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Mango Chutney

The term “chutney” is derived from a Sanskrit word meaning to “lick."  In this case it refers to a range of relishes that were created in India and that became beloved in Britain during the period of the Raj. They are wonderful with classic Indian dishes, such as the many I have on this website, but are equally as amazing served with cold cuts, or even as part of a sandwich filling.

A bowl of Mango Chutney garnished with nigella seeds by Simon Majumdar

Mango Chutney Recipe

(Serves About 4-6)


  • 2 Cups Mango Chunks (You can use unripe mango, ripe mango or even frozen mango – depending on the kind of flavor and texture you are looking for)

  • ½ Onion (Finely Chopped)

  • 1 Inch Fresh Ginger (Minced)

  • 2 Serrano Chili (Minced)

  • 2 Cloves Garlic (Minced)

  • 1 Teaspoon Kosher Salt

  • 1 Teaspoon Ground White Pepper

  • ¼ Cup White Vinegar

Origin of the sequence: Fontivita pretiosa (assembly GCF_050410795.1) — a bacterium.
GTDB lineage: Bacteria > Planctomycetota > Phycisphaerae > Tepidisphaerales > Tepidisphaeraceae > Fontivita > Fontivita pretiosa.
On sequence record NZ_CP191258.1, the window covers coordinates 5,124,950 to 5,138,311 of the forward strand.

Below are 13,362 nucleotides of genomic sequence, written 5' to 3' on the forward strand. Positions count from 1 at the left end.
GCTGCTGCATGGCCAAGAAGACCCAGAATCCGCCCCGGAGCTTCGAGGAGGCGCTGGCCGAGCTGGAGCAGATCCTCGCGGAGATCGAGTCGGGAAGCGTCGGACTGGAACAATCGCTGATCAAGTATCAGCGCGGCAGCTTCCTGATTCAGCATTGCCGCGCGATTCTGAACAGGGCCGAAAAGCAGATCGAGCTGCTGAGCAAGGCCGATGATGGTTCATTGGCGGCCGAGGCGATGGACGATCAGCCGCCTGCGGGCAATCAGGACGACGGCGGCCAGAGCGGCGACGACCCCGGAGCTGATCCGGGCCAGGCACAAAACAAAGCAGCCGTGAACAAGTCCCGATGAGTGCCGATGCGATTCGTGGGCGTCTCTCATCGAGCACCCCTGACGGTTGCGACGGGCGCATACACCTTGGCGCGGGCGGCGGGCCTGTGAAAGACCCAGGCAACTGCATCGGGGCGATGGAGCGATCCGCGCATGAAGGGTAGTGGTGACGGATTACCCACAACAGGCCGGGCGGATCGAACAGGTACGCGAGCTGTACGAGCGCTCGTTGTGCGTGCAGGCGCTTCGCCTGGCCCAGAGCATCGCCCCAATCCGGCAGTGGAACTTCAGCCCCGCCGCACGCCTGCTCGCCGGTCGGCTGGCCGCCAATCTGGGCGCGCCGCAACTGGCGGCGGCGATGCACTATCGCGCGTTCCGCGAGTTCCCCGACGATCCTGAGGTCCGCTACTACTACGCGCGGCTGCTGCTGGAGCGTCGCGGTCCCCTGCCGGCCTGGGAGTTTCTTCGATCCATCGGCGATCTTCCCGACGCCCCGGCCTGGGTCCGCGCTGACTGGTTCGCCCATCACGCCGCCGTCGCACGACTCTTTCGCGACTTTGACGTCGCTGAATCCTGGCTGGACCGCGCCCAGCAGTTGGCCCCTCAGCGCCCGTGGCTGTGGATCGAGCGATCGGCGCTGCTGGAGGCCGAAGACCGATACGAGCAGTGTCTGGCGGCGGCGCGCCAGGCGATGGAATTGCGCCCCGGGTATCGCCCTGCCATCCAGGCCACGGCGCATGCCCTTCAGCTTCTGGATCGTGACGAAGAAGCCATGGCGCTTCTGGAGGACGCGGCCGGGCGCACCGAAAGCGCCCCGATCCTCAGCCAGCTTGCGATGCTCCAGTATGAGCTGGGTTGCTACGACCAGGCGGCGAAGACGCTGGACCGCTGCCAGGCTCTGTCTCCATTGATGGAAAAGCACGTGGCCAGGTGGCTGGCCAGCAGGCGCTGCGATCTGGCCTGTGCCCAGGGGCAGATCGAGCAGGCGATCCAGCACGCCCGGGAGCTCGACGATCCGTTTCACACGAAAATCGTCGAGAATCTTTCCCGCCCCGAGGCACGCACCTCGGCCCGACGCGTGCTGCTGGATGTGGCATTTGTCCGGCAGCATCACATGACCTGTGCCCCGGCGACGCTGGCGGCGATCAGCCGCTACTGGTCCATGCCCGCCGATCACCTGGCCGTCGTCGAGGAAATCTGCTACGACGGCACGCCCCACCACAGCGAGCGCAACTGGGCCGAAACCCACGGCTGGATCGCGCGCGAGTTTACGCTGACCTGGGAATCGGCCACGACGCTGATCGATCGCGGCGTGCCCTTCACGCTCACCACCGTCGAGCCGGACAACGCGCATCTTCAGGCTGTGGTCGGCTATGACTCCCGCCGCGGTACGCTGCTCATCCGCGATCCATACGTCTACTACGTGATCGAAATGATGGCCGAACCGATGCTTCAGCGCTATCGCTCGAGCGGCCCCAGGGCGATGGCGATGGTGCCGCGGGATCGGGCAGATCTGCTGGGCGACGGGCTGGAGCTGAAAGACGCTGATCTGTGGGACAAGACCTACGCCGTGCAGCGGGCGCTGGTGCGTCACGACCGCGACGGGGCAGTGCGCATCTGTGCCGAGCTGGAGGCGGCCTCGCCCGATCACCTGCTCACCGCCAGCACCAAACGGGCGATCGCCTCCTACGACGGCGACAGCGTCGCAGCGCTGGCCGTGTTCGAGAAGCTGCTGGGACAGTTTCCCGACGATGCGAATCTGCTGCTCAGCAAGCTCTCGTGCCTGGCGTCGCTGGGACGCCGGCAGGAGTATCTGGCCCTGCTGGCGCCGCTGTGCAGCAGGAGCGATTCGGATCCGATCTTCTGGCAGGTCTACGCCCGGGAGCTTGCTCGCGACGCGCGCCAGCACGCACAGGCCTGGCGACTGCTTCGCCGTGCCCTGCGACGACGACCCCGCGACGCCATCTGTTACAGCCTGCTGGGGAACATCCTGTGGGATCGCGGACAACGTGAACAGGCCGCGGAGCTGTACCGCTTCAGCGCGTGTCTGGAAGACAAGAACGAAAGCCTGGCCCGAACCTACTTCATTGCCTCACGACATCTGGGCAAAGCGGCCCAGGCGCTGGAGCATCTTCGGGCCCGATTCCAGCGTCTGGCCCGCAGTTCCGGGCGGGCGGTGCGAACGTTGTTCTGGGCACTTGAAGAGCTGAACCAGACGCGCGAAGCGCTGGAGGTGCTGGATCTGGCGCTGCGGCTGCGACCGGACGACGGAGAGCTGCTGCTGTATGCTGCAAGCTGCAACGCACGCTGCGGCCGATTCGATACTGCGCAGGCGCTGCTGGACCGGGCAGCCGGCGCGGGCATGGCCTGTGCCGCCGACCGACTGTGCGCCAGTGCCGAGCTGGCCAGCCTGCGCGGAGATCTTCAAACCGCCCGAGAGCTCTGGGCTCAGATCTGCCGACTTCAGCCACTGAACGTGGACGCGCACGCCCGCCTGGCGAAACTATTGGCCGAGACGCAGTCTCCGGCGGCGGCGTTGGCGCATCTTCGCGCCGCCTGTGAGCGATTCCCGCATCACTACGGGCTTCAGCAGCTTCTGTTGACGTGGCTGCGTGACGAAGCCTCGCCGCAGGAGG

• 2-3 Dry Red Chili

  • 1 Teaspoon Nigella Seed (Dry Toasted)

  • 1 Teaspoon Mustard Seed (Dry Toasted)

  • ¼ Cup Dark Brown Sugar (Traditionally this would have used Jaggery, which you can find in Indian stores, but dark sugar works well too)

  • 2 Tablespoons Cooking Oil or Ghee


  1. Place the cooking oil or ghee in a saucepan and bring to a gentle heat.

  2. Add the onions.

  3. Season with salt and pepper and cook for 3-4 minutes

  4. Add the ginger, serrano chili and garlic and cook for 2-3 minutes.

  5. Add the dry chili.

  6. Add the sugar and cook for one minute.

  7. Add the mango chunks and the vinegar.

  8. Combine well.

  9. Cover and allow to cook at a gentle heat to your preferred texture. Mango chutney can often be cooked down until it is almost a paste.  I prefer this chunky version.

  10. When cooked, toss through the mixture of mustard and nigella seed.

  11. This chutney can be eaten slightly warm, or jarred to be eaten cold. 


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